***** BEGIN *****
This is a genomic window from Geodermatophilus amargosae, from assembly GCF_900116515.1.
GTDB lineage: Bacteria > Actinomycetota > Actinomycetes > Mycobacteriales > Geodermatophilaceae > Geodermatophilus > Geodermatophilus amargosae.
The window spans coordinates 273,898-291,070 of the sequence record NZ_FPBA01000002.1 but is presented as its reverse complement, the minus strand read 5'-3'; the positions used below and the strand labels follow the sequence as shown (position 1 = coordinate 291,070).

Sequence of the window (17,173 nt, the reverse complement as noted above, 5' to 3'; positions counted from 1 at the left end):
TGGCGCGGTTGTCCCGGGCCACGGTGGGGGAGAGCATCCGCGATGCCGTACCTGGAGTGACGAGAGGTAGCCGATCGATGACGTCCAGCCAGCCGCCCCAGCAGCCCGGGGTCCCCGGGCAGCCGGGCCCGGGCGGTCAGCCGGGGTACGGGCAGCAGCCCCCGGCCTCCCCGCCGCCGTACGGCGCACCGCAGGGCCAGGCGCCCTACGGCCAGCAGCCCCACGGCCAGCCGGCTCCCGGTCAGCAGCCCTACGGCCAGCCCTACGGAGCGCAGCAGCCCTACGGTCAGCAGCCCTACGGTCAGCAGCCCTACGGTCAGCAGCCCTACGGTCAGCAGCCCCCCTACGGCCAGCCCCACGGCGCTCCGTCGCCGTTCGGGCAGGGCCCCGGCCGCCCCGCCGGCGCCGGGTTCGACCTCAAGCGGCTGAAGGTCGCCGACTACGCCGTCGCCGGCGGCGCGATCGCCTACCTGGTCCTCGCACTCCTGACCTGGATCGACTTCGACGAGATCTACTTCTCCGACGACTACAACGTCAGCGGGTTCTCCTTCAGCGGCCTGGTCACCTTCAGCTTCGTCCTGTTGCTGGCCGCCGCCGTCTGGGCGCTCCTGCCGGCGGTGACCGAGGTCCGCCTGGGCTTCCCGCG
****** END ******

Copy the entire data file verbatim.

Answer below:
This is a genomic window from Geodermatophilus amargosae, from assembly GCF_900116515.1.
GTDB lineage: Bacteria > Actinomycetota > Actinomycetes > Mycobacteriales > Geodermatophilaceae > Geodermatophilus > Geodermatophilus amargosae.
The window spans coordinates 273,898-291,070 of the sequence record NZ_FPBA01000002.1 but is presented as its reverse complement, the minus strand read 5'-3'; the positions used below and the strand labels follow the sequence as shown (position 1 = coordinate 291,070).

Sequence of the window (17,173 nt, the reverse complement as noted above, 5' to 3'; positions counted from 1 at the left end):
TGGCGCGGTTGTCCCGGGCCACGGTGGGGGAGAGCATCCGCGATGCCGTACCTGGAGTGACGAGAGGTAGCCGATCGATGACGTCCAGCCAGCCGCCCCAGCAGCCCGGGGTCCCCGGGCAGCCGGGCCCGGGCGGTCAGCCGGGGTACGGGCAGCAGCCCCCGGCCTCCCCGCCGCCGTACGGCGCACCGCAGGGCCAGGCGCCCTACGGCCAGCAGCCCCACGGCCAGCCGGCTCCCGGTCAGCAGCCCTACGGCCAGCCCTACGGAGCGCAGCAGCCCTACGGTCAGCAGCCCTACGGTCAGCAGCCCTACGGTCAGCAGCCCTACGGTCAGCAGCCCCCCTACGGCCAGCCCCACGGCGCTCCGTCGCCGTTCGGGCAGGGCCCCGGCCGCCCCGCCGGCGCCGGGTTCGACCTCAAGCGGCTGAAGGTCGCCGACTACGCCGTCGCCGGCGGCGCGATCGCCTACCTGGTCCTCGCACTCCTGACCTGGATCGACTTCGACGAGATCTACTTCTCCGACGACTACAACGTCAGCGGGTTCTCCTTCAGCGGCCTGGTCACCTTCAGCTTCGTCCTGTTGCTGGCCGCCGCCGTCTGGGCGCTCCTGCCGGCGGTGACCGAGGTCCGCCTGGGCTTCCCGCG